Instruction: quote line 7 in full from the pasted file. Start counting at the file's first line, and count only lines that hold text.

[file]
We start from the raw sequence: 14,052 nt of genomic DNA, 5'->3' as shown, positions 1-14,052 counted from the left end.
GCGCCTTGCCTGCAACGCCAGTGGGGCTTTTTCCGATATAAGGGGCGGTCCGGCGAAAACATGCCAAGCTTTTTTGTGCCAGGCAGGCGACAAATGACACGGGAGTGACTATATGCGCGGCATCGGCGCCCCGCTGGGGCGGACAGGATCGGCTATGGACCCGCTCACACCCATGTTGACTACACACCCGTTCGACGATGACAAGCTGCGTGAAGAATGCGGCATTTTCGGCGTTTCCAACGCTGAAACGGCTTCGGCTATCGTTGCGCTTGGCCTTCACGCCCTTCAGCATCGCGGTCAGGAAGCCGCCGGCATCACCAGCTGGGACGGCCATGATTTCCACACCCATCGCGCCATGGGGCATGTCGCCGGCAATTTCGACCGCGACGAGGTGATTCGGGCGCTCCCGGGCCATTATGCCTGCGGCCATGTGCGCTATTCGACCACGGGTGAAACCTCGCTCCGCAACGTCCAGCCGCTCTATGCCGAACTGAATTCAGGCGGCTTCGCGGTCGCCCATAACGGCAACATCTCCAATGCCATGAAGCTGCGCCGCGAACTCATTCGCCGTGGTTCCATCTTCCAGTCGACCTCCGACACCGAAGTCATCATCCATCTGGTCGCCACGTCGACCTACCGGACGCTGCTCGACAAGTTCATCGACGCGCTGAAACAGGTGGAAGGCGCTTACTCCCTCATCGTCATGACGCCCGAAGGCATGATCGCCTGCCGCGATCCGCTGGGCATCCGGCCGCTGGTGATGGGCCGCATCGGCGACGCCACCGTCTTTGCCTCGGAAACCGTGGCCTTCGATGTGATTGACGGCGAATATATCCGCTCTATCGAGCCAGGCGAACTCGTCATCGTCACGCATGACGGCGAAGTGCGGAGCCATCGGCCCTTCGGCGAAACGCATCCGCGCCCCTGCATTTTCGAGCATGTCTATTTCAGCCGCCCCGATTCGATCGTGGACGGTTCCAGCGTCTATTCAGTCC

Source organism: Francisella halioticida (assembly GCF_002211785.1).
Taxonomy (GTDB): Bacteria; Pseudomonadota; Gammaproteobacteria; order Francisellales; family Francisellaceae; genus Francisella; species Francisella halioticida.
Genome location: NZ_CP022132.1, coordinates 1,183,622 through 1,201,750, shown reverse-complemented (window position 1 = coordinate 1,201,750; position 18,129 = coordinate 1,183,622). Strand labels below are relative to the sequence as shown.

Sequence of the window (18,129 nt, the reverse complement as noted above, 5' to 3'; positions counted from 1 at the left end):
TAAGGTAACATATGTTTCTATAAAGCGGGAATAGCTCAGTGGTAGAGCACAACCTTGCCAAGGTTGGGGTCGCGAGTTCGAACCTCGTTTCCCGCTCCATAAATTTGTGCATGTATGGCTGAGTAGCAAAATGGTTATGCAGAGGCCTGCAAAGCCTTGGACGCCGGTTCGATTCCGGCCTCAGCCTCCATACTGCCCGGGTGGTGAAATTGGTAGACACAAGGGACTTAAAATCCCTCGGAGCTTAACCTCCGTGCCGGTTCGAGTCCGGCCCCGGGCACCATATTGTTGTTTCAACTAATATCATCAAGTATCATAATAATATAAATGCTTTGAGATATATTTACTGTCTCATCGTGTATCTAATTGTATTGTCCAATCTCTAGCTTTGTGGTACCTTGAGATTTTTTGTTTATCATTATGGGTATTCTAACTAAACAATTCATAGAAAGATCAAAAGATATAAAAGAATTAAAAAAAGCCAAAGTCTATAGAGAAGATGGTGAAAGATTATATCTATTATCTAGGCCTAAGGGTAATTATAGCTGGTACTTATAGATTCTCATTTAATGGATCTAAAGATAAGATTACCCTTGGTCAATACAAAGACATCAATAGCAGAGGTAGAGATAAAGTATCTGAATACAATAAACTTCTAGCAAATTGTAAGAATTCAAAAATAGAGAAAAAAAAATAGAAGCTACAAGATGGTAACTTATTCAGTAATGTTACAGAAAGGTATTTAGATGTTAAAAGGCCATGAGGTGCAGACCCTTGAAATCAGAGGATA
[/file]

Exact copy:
TAAGGTAACATATGTTTCTATAAAGCGGGAATAGCTCAGTGGTAGAGCACAACCTTGCCAAGGTTGGGGTCGCGAGTTCGAACCTCGTTTCCCGCTCCATAAATTTGTGCATGTATGGCTGAGTAGCAAAATGGTTATGCAGAGGCCTGCAAAGCCTTGGACGCCGGTTCGATTCCGGCCTCAGCCTCCATACTGCCCGGGTGGTGAAATTGGTAGACACAAGGGACTTAAAATCCCTCGGAGCTTAACCTCCGTGCCGGTTCGAGTCCGGCCCCGGGCACCATATTGTTGTTTCAACTAATATCATCAAGTATCATAATAATATAAATGCTTTGAGATATATTTACTGTCTCATCGTGTATCTAATTGTATTGTCCAATCTCTAGCTTTGTGGTACCTTGAGATTTTTTGTTTATCATTATGGGTATTCTAACTAAACAATTCATAGAAAGATCAAAAGATATAAAAGAATTAAAAAAAGCCAAAGTCTATAGAGAAGATGGTGAAAGATTATATCTATTATCTAGGCCTAAGGGTAATTATAGCTGGTACTTATAGATTCTCATTTAATGGATCTAAAGATAAGATTACCCTTGGTCAATACAAAGACATCAATAGCAGAGGTAGAGATAAAGTATCTGAATACAATAAACTTCTAGCAAATTGTAAGAATTCAAAAATAGAGAAAAAAAAATAGAAGCTACAAGATGGTAACTTATTCAGTAATGTTACAGAAAGGTATTTAGATGTTAAAAGGCCATGAGGTGCAGACCCTTGAAATCAGAGGATA